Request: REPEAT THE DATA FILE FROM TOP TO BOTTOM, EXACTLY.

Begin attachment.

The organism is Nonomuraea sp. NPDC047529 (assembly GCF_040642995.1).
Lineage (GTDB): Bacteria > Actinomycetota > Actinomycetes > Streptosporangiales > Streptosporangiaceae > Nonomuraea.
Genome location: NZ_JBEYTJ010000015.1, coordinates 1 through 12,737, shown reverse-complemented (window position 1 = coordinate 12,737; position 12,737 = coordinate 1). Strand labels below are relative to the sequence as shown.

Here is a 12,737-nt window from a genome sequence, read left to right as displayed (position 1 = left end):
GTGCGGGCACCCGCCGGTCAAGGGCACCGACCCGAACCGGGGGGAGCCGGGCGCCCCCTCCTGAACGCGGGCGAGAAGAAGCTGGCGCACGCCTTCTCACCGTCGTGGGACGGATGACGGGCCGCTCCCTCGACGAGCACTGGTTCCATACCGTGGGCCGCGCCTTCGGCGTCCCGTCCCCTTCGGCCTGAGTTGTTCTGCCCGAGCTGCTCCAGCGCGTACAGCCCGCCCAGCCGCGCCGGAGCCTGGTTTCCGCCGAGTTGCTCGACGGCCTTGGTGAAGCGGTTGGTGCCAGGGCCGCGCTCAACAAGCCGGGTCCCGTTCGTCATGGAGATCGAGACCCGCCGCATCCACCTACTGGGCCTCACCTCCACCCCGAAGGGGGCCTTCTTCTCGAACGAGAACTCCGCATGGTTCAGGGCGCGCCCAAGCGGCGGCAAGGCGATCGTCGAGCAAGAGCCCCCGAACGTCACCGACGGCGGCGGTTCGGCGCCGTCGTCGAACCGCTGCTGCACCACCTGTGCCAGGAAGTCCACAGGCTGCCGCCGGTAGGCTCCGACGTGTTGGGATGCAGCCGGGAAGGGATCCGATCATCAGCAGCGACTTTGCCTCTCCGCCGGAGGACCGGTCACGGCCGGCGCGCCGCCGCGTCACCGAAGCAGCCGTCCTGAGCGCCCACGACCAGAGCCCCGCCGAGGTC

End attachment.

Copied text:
The organism is Nonomuraea sp. NPDC047529 (assembly GCF_040642995.1).
Lineage (GTDB): Bacteria > Actinomycetota > Actinomycetes > Streptosporangiales > Streptosporangiaceae > Nonomuraea.
Genome location: NZ_JBEYTJ010000015.1, coordinates 1 through 12,737, shown reverse-complemented (window position 1 = coordinate 12,737; position 12,737 = coordinate 1). Strand labels below are relative to the sequence as shown.

Here is a 12,737-nt window from a genome sequence, read left to right as displayed (position 1 = left end):
GTGCGGGCACCCGCCGGTCAAGGGCACCGACCCGAACCGGGGGGAGCCGGGCGCCCCCTCCTGAACGCGGGCGAGAAGAAGCTGGCGCACGCCTTCTCACCGTCGTGGGACGGATGACGGGCCGCTCCCTCGACGAGCACTGGTTCCATACCGTGGGCCGCGCCTTCGGCGTCCCGTCCCCTTCGGCCTGAGTTGTTCTGCCCGAGCTGCTCCAGCGCGTACAGCCCGCCCAGCCGCGCCGGAGCCTGGTTTCCGCCGAGTTGCTCGACGGCCTTGGTGAAGCGGTTGGTGCCAGGGCCGCGCTCAACAAGCCGGGTCCCGTTCGTCATGGAGATCGAGACCCGCCGCATCCACCTACTGGGCCTCACCTCCACCCCGAAGGGGGCCTTCTTCTCGAACGAGAACTCCGCATGGTTCAGGGCGCGCCCAAGCGGCGGCAAGGCGATCGTCGAGCAAGAGCCCCCGAACGTCACCGACGGCGGCGGTTCGGCGCCGTCGTCGAACCGCTGCTGCACCACCTGTGCCAGGAAGTCCACAGGCTGCCGCCGGTAGGCTCCGACGTGTTGGGATGCAGCCGGGAAGGGATCCGATCATCAGCAGCGACTTTGCCTCTCCGCCGGAGGACCGGTCACGGCCGGCGCGCCGCCGCGTCACCGAAGCAGCCGTCCTGAGCGCCCACGACCAGAGCCCCGCCGAGGTC